Luanda

By bus
By bus

The National Bus Service has just re-opened but routes are not organized yet. There are some local services in Luanda and in between cities.

By plane
By plane

Despite the city's very low tourist number, it has a surprisingly large number of international connections, which largely service Angolans living abroad such as Brazil and the growing number of firms servicing the oil and diamond industries as well as reconstruction done largely by Chinese workers and Brazilian firms. A couple of carriers still operate routes based on Cold War alliances to Havana & Moscow.

The city is the hub of national carrier TAAG Angola Airlines, one of just three profitable airlines in Sub-Saharan Africa, which offers flights to 15 Angolan cities. They offer flights to many cities in West-Central/Southern Africa including daily flights to Johannesburg as well as Douala, Cameroon; Sal, Cape Verde; Bangui, CAR; Kinshasa, DRC; Brazzaville & Pointe Noire in the Congo; Windhoek, Namibia; Sao Tome, Sao Tome and Principe; Lusaka, Zambia; Harare, Zimbabwe. Their long-haul offerings include: Dubai, Beijing via Dubai, Lisbon, Paris, and trans-Atlantic flights to Rio de Janeiro, Sao Paulo, and Salvador de Bahia in Brazil.

Aside from TAAG, two Angolan airlines Air Gemini & SonAir serve about a dozen airports each around the country. International service includes flights to/from: Frankfurt Lufthansa, London-Heathrow BA, Paris-de Gaulle Air France, Windhoek Air Namibia, Brussels Brussels Airlines, Havana Cubana, seasonal, Moscow Aeroflot, Dubai Emirates, begins 25 Oct. 09, Beijing Hainan, via Dubai, Addis Ababa Ethiopian, Lisbon TAP Portugal.

Delta Air Lines was to commence weekly flights from Atlanta via Sal in June 2009, but delayed its large African expansion until 2010 due to the financial crisis. TAAG was removed from the EU blacklist in July 2009 and as of Aug 09 is expected to introduce more flights to Europe in the near future specifically London-Gatwick. The airline had sought to begin a service to Houston, USA when it received new Boeing 777-200ERs in 2006, but was rejected for its poor maintenance/safety record.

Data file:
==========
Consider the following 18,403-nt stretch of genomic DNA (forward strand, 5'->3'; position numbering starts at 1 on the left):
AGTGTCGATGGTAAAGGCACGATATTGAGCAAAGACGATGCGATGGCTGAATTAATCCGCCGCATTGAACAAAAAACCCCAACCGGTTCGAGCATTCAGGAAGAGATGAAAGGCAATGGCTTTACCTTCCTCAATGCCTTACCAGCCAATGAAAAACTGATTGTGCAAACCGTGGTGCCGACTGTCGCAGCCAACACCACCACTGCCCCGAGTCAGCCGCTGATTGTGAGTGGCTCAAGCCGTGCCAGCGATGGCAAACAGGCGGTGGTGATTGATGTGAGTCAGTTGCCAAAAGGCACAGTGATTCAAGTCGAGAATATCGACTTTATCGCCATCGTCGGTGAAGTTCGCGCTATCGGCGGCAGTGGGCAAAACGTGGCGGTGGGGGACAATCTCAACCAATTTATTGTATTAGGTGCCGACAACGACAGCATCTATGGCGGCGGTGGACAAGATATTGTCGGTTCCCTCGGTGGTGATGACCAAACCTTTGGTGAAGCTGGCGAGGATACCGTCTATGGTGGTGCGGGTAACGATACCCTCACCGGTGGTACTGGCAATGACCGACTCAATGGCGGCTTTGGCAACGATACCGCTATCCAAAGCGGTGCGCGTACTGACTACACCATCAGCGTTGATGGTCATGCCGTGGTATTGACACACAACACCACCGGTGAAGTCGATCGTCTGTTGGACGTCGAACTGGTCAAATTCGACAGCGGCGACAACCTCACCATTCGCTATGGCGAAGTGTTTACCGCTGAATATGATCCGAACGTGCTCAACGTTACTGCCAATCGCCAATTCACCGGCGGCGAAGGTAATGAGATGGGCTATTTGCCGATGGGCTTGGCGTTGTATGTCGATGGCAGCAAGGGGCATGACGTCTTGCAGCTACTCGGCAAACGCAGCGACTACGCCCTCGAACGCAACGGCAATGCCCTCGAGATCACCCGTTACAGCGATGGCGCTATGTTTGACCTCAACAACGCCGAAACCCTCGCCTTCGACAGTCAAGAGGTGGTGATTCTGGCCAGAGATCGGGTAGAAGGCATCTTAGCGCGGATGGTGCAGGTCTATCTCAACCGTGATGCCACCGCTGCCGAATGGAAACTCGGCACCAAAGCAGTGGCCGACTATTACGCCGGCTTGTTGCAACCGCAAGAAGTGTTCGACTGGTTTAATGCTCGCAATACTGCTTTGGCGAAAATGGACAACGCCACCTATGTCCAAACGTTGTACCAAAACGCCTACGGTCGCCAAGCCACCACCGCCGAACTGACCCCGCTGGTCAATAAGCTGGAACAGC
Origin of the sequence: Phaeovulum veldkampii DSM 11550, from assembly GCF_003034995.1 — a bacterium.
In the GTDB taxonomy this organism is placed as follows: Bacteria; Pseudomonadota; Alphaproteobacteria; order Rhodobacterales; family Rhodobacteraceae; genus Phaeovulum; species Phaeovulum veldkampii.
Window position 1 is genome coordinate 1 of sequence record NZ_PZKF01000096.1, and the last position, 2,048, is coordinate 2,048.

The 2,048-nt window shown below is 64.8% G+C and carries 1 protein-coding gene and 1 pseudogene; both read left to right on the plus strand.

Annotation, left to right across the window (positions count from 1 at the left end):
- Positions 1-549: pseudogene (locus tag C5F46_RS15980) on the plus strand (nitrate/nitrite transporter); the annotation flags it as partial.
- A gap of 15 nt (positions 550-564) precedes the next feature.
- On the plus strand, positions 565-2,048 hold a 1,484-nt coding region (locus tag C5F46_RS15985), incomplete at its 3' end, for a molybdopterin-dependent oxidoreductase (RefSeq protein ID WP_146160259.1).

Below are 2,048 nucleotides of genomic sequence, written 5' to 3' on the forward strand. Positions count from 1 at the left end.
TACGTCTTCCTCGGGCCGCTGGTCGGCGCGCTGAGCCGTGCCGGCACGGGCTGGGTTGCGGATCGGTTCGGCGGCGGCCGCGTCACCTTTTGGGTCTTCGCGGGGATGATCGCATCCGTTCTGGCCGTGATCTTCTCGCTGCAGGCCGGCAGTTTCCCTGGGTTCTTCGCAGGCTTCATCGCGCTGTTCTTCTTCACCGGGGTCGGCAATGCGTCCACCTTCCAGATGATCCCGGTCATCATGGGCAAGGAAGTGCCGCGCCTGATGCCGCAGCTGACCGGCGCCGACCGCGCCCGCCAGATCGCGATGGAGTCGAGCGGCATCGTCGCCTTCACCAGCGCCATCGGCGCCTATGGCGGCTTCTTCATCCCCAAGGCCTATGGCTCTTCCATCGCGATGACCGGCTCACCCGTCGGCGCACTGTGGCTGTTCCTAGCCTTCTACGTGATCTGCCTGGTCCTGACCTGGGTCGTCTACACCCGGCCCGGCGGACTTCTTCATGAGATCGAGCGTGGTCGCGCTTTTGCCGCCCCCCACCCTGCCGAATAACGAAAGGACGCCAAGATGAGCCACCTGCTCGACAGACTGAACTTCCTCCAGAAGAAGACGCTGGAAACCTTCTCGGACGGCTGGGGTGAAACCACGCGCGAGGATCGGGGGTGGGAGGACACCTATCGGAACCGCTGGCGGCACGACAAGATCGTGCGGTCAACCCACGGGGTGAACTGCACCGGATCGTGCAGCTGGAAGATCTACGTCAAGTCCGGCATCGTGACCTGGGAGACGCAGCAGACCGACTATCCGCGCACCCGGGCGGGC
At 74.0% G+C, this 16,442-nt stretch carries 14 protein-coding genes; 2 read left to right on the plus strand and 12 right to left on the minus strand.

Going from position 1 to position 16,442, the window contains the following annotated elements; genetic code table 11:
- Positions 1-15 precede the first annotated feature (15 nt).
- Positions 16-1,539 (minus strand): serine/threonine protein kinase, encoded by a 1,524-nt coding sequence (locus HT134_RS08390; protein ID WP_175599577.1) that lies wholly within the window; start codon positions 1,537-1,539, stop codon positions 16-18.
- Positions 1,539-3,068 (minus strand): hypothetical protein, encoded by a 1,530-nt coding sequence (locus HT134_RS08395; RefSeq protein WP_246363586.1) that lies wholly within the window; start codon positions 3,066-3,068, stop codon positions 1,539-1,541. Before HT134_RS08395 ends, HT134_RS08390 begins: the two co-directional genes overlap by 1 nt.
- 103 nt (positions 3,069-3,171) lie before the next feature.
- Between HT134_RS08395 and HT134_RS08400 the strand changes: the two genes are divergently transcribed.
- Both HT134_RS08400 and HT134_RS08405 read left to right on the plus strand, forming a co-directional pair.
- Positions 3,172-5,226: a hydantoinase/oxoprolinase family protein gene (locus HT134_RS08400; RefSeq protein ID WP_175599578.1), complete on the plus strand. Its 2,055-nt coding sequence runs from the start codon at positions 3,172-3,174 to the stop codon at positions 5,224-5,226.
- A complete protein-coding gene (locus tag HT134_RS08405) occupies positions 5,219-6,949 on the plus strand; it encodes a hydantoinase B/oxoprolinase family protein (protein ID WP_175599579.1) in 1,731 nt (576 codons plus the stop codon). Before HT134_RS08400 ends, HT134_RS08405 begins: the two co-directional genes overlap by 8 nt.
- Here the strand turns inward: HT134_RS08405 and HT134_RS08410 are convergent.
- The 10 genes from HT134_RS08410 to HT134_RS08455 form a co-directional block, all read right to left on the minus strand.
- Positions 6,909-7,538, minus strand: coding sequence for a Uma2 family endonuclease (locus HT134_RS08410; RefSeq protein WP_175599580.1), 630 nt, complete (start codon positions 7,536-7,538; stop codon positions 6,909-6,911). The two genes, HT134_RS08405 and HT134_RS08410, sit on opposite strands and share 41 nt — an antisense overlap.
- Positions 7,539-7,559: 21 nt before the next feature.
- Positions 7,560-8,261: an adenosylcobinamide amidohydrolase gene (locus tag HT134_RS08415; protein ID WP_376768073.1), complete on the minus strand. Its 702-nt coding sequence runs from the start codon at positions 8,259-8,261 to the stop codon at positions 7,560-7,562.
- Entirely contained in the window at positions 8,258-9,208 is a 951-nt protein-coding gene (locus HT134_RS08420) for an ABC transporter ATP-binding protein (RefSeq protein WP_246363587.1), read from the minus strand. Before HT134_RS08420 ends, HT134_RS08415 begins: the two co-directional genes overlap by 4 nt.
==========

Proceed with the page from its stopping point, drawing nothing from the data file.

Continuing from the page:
When leaving the country do not take any Kwanza to the airport as it is illegal to try to take Kwanza out of the country; you may be stopped by the fiscal police and receive a heavy fine all your Kwanza taken and most of your other money or imprisoned.

By ship
By ship

As of 2007, there was a ferry operating from Luanda to the Cabinda exclave, useful to avoid a transit of the DRC. It takes 14 hours and costs $180 including a bike, so you may be better off flying.

By train
By train

There are a few short passenger lines, but they are not very safe. Angola once had the most extensive rail network in Africa while under colonial rule. All but a couple short link fell into grave disrepair during the war for independence and civil war. It is currently undergoing extensive reconstruction and modernization by Chinese firms and should be restored to its former glory in the early 2010s.

By car
By car

The main road for tourists will be the coastal highway leading north to the DRC and South to Namibia. It is very scenic and in reasonably good repair. Roads are one of the top priorities in reconstruction efforts, including a handful of six-lane highways leading out of the city. Expect a mix of okay pavement on old highways and a smooth ride on new roads.